There are some big name companies that have made big international mistakes by simply not conducting research. Even though these mistakes make us laugh now, it was no laughing matter for the companies involved. Products sat on shelves and in warehouses due to unexpected translations. But let’s look at the bright side, giggle, and maybe learn a lesson or two from the past mistakes. Here are some of my personal favorites:
Gerber was having a lot of issues in France as the word ‘gerber’ means to vomit. Gerber is therefore not sold in France, although Gerber has a French Canadian web page attempting to explain this misunderstanding.
Coors translated its catchy campaign slogan, ‘Turn it loose’ into Spanish. It was read as ‘Suffer from diarrhea.’ Let’s just say this beverage was not a favorite in Spanish speaking countries for a while.
Budweiser's 'King of Beers' became 'Queen of Beers' in Spanish because the Spanish word for beer, 'cerveza,' has a feminine ending. Although this did not hurt sales completely, it changed the brand personality, reached a different target market, and disrupted their entire marketing plan.
The Swedish furniture giant IKEA somehow agreed upon the name ‘FARTFULL’ for one of its new desks. Although ‘Fartfull’ merely meant ‘speedy’ in Swedish, IKEA had to eventually pull this workbench from their website for obvious reasons.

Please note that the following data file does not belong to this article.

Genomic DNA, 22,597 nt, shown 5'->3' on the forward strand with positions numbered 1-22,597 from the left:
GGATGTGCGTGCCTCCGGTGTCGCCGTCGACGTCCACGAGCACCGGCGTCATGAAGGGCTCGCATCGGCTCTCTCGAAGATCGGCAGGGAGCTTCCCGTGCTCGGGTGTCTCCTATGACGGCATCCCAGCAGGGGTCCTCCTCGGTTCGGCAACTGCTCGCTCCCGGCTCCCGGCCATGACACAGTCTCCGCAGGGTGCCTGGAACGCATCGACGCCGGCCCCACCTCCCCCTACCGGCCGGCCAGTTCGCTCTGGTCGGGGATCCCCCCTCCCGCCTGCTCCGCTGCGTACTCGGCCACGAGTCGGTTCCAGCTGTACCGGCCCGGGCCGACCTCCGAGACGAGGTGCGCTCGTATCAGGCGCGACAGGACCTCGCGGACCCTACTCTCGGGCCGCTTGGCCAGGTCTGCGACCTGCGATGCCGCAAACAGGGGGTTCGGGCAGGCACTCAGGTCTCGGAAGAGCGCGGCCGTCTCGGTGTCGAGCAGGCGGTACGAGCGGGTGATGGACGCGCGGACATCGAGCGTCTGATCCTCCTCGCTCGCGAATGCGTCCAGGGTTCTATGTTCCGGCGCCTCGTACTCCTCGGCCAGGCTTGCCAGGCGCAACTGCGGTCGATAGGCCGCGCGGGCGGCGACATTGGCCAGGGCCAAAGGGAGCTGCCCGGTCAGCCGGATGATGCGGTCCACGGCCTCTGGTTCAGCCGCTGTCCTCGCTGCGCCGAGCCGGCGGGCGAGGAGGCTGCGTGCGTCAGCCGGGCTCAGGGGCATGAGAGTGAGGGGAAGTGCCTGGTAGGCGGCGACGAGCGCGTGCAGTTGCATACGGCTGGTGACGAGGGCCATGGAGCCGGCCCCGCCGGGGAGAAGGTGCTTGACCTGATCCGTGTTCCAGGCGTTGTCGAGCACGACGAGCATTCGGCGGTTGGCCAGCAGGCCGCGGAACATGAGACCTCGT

In the late 1970s, Wang, an American computer company, could not understand why its British branches were refusing to use its latest motto ‘Wang Cares’. To British ears this sounds too close to ‘Wankers’ which would not really give a very positive image to any company.
The famous hair product company, Clairol, introduced into Germany the ‘Mist Stick’ curling iron. In German, ‘mist’ is slang for manure. As you can imagine, not too many people had use for the ‘manure stick’. And, while on the topic of ‘manure’ products in Germany, there was Irish Mist Liqueur and the Rolls Royce “Silver Mist” — these were some big mistunderstandings!
Translation is one of the biggest issues companies run into when advertising internationally. Make sure, before you start marketing internationally, you research the native language. In some cases (i.e. Gerber) there is just flat out no solution. In other cases a little prior research would have gone a long way!